As political revolution in the former Soviet Union lets loose economic, military, and educational reform movements, the religious revolution is poised to affect the currents of change in other areas of culture, especially higher education.
The emerging expressions of Protestant Christianity—seminaries, campus ministries, academic exchange programs—seem determined to capture the minds of Soviet citizens. Christian influence can be spotted in nearly every educational institution in the Commonwealth of Independent States (CIS):
• A short-term missions organization has launched a five-year effort to plant Bible-based ethics curricula in each of the 120,000 CIS public schools;
• An association of Christian colleges is spearheading an exchange program of Russian and American academics;
• An international educational institute is placing Western professors in universities across Eastern Europe and the former Soviet Union.
What may become the crown jewel of these efforts was unveiled recently: plans for a Christian liberal arts university in Russia.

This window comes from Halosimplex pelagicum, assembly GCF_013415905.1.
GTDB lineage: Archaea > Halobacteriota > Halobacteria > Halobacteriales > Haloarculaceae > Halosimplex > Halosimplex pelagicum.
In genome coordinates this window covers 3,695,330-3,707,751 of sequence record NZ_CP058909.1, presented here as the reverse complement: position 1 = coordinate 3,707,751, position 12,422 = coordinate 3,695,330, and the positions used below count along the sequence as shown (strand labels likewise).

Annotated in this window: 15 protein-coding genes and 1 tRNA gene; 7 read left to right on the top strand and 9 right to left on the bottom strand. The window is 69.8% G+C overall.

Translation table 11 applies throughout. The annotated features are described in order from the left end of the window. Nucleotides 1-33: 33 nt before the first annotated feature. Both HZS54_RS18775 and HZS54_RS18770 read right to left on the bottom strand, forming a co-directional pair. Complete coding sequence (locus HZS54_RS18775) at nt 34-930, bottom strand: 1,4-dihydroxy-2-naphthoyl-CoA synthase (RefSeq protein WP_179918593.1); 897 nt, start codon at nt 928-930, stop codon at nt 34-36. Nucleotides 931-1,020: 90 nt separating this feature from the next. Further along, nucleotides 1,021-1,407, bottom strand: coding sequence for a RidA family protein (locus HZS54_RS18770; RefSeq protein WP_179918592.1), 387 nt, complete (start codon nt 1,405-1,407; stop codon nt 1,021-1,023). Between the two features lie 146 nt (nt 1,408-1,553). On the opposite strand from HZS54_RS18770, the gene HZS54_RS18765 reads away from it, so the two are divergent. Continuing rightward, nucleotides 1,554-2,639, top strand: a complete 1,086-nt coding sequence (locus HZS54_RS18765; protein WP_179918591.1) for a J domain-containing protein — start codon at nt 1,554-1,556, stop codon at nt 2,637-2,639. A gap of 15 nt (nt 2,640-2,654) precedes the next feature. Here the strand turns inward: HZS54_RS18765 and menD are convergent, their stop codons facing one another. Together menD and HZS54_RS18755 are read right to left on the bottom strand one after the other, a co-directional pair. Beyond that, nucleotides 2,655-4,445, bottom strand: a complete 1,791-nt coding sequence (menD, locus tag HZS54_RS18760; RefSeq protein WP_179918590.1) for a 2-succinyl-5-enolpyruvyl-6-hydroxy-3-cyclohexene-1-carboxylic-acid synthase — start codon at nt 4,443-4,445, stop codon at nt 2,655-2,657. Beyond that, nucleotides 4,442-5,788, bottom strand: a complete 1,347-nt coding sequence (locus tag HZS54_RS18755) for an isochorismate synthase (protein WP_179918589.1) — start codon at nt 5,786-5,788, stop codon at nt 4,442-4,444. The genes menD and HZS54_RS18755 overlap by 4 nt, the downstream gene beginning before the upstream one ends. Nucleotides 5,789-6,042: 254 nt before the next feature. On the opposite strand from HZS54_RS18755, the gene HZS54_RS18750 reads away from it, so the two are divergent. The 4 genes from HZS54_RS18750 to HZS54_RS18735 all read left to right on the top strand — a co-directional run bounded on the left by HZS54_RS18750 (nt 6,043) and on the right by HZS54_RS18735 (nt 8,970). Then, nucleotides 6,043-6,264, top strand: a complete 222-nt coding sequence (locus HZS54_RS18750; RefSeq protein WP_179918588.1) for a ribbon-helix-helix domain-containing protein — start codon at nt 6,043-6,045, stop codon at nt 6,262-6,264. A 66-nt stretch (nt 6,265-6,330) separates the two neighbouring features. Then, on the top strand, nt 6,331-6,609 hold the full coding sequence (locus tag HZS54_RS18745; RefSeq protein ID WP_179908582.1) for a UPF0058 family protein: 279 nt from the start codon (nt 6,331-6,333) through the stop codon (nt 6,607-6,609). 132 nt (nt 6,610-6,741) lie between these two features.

“The conviction is widespread in the former Soviet Union that a new ethical basis for society—especially for the educational system—is imperative,” says Mark Elliott, director of the Institute for East-West Christian Studies at Wheaton College in Illinois.
Elliott brought together representatives of 38 Christian and professional associations for a one-day conference in April to brainstorm the possibilities of a joint Russian-American venture in higher education. Though there was near-total agreement on the need for a distinct Christian presence within Russian academia, participants disagreed over the most effective model. By the end of the day, two basic camps had emerged: one favoring a separate, ...1
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